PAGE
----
Browse Subject Areas

Click through the PLOS taxonomy to find articles in your field.

For more information about PLOS Subject Areas, click here.

  • Loading metrics

The Influence of Multimorbidity on Clinical Progression of Dementia in a Population-Based Cohort

  • René J. F. Melis ,

    Affiliation Department of Geriatric Medicine/Radboud Alzheimer Centre, Radboud University Medical Centre, Nijmegen, The Netherlands

  • Alessandra Marengoni,

    Affiliation Department of Medical and Surgery Sciences, University of Brescia, Brescia, Italy

  • Debora Rizzuto,

    Affiliation Aging Research Center/Department of Neurobiology, Care Sciences and Society, Karolinska Institutet and Stockholm University, Stockholm, Sweden

  • Steven Teerenstra,

    Affiliation Department of Health Evidence, Radboud University Medical Centre, Nijmegen, The Netherlands

  • Miia Kivipelto,

    Affiliation Aging Research Center/Department of Neurobiology, Care Sciences and Society, Karolinska Institutet and Stockholm University, Stockholm, Sweden

  • Sara B. Angleman,

    Affiliation Aging Research Center/Department of Neurobiology, Care Sciences and Society, Karolinska Institutet and Stockholm University, Stockholm, Sweden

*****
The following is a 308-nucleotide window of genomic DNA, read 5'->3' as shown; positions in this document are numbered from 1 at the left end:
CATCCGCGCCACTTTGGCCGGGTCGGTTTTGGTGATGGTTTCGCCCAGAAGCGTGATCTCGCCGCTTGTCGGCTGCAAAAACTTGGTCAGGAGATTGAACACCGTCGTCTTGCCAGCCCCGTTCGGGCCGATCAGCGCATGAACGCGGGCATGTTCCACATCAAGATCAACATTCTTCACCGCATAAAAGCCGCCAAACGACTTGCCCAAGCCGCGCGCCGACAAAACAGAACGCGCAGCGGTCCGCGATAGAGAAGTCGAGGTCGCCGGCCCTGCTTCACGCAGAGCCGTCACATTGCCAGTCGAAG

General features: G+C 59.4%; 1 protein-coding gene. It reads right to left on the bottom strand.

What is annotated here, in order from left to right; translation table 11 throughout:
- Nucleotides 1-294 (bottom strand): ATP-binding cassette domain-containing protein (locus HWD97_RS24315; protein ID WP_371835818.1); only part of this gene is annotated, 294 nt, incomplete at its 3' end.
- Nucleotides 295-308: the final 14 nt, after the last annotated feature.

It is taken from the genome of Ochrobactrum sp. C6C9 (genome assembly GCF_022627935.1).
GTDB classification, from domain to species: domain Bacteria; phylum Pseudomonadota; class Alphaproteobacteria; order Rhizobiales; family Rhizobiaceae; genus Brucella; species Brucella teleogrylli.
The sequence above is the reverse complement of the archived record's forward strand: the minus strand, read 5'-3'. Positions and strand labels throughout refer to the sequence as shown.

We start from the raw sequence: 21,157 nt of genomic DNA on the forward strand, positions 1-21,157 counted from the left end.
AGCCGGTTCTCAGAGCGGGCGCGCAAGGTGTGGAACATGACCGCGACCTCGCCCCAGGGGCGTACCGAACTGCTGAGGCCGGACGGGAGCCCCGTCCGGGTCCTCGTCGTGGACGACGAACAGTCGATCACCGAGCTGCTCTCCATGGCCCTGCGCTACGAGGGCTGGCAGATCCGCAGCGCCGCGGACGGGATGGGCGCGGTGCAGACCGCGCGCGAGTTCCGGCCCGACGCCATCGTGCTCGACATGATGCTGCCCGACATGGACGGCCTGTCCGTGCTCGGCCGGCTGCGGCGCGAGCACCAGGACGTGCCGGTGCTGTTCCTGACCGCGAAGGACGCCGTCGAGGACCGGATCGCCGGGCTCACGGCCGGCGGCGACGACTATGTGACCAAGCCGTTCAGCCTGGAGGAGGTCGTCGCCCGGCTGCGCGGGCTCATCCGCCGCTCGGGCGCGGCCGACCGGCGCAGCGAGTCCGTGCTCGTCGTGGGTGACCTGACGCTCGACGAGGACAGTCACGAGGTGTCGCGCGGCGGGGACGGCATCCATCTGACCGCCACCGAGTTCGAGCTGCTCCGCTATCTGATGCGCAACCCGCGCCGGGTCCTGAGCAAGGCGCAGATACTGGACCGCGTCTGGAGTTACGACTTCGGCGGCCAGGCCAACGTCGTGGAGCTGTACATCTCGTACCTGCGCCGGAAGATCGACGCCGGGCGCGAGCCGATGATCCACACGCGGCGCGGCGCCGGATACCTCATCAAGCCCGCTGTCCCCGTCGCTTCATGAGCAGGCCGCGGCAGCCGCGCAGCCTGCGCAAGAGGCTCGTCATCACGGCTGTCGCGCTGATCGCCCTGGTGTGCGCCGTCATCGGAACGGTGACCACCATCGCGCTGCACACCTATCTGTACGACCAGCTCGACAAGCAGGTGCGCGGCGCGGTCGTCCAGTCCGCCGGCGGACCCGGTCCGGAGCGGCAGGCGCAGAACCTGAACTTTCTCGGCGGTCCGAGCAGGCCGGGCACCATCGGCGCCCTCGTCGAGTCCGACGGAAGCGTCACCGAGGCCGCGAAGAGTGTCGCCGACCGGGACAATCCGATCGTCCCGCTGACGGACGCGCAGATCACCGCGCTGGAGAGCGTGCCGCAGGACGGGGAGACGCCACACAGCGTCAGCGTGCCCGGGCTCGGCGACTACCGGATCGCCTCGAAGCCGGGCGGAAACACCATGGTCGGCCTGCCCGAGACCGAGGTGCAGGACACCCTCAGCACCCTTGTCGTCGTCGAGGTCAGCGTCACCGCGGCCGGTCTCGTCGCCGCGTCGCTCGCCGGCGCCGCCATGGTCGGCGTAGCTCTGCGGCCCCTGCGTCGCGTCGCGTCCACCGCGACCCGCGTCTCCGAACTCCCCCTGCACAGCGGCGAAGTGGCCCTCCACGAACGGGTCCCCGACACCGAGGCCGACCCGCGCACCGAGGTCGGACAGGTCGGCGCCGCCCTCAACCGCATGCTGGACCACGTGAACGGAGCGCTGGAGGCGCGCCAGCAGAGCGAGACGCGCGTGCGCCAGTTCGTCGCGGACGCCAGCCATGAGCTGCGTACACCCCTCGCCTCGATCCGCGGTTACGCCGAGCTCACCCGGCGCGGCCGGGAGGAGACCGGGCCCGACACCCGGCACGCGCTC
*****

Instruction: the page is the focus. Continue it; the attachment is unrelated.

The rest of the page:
• Laura Fratiglioni

    Affiliation Aging Research Center/Department of Neurobiology, Care Sciences and Society, Karolinska Institutet and Stockholm University, Stockholm, Sweden

The Influence of Multimorbidity on Clinical Progression of Dementia in a Population-Based Cohort

  • René J. F. Melis, 
  • Alessandra Marengoni, 
  • Debora Rizzuto, 
  • Steven Teerenstra, 
  • Miia Kivipelto, 
  • Sara B. Angleman, 
  • Laura Fratiglioni



Co-occurrence with other chronic diseases may influence the progression of dementia, especially in case of multiple chronic diseases. We aimed to verify whether multimorbidity influenced cognitive and daily functioning during nine years after dementia diagnosis compared with the influence in persons without dementia.


In the Kungsholmen Project, a population-based cohort study, we followed 310 persons with incident dementia longitudinally. We compared their trajectories with those of 679 persons without dementia. Progression was studied for cognition and activities of daily life (ADLs), measured by MMSE and Katz Index respectively. The effect of multimorbidity and its interaction with dementia status was studied using individual growth models.


The mean (SD) follow-up time was 4.7 (2.3) years. As expected, dementia related to both the decline in cognitive and daily functioning. Irrespective of dementia status, persons with more diseases had significantly worse baseline daily functioning. In dementia patients having more diseases also related to a significantly faster decline in daily functioning. Due to the combination of lower functioning in ADLs at baseline and faster decline, dementia patients with multimorbidity were about one to two years ahead of the decline of dementia patients without any co-morbidity. In persons without dementia, no significant decline in ADLs over time was present, nor was multimorbidity related to the decline rate. Cognitive decline measured with MMSE remained unrelated to the number of diseases present at baseline.